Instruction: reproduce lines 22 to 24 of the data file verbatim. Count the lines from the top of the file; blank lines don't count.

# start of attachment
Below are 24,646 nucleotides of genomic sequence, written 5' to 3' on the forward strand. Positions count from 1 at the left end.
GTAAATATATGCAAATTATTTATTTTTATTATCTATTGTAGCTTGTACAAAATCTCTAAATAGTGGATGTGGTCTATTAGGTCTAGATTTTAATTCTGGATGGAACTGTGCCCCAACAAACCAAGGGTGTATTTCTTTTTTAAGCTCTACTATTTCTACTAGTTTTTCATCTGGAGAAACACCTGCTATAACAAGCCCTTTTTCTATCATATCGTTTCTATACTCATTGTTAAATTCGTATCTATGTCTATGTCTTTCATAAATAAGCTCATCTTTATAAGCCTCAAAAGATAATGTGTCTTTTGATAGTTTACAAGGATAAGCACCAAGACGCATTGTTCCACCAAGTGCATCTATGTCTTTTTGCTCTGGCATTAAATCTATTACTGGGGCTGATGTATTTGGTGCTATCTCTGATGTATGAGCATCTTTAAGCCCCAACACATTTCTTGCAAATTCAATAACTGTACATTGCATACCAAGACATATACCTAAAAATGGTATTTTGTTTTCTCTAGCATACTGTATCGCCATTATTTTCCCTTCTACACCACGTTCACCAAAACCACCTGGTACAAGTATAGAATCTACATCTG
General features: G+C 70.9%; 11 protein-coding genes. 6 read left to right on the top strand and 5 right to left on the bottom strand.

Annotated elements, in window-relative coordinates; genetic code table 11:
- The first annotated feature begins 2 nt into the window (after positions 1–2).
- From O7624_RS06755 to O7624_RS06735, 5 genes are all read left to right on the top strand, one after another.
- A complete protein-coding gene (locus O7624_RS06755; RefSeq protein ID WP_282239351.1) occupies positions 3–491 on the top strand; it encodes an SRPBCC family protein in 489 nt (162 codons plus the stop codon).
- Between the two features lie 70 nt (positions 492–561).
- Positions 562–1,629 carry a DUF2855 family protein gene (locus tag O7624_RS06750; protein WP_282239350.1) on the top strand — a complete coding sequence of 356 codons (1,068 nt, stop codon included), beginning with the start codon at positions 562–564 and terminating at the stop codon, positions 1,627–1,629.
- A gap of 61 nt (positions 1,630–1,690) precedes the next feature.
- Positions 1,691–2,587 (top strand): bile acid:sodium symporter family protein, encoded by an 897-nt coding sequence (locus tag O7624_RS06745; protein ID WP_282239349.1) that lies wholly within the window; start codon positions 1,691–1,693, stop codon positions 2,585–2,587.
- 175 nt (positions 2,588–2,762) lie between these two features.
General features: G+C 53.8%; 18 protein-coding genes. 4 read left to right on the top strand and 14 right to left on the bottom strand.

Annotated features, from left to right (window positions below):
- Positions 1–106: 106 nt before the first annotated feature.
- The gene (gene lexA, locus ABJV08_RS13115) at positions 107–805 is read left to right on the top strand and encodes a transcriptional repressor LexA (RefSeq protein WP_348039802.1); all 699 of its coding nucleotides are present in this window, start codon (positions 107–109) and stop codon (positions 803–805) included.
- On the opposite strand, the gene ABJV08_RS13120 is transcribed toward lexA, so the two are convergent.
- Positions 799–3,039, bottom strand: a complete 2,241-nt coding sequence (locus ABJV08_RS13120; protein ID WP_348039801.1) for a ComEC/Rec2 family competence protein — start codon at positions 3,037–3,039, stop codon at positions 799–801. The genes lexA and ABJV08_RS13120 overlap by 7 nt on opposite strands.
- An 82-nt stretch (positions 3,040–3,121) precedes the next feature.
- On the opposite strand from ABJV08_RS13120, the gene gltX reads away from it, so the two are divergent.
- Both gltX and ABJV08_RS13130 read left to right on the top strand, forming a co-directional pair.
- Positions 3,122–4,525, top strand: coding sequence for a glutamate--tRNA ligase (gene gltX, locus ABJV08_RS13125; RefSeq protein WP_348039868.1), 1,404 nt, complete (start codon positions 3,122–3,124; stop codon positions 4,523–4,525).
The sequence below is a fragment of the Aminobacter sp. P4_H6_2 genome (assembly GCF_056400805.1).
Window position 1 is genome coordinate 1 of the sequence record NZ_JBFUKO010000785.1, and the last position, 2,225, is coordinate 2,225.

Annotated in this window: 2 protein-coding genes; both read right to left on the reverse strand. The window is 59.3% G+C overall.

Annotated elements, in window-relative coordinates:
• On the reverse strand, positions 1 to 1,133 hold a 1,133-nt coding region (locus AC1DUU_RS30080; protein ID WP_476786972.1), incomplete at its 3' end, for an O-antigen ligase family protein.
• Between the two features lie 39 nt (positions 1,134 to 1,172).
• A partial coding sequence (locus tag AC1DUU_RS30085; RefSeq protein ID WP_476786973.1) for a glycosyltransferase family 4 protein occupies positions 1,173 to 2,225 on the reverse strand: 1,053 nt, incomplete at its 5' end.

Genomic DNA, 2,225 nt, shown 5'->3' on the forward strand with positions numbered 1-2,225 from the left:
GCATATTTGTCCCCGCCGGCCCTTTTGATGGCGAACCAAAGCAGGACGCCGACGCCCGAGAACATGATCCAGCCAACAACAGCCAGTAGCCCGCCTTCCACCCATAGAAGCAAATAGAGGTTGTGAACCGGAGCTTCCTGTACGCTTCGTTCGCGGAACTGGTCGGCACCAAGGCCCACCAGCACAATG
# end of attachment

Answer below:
- Positions 3,122–4,525, top strand: coding sequence for a glutamate--tRNA ligase (gene gltX, locus ABJV08_RS13125; RefSeq protein WP_348039868.1), 1,404 nt, complete (start codon positions 3,122–3,124; stop codon positions 4,523–4,525).
The sequence below is a fragment of the Aminobacter sp. P4_H6_2 genome (assembly GCF_056400805.1).
Window position 1 is genome coordinate 1 of the sequence record NZ_JBFUKO010000785.1, and the last position, 2,225, is coordinate 2,225.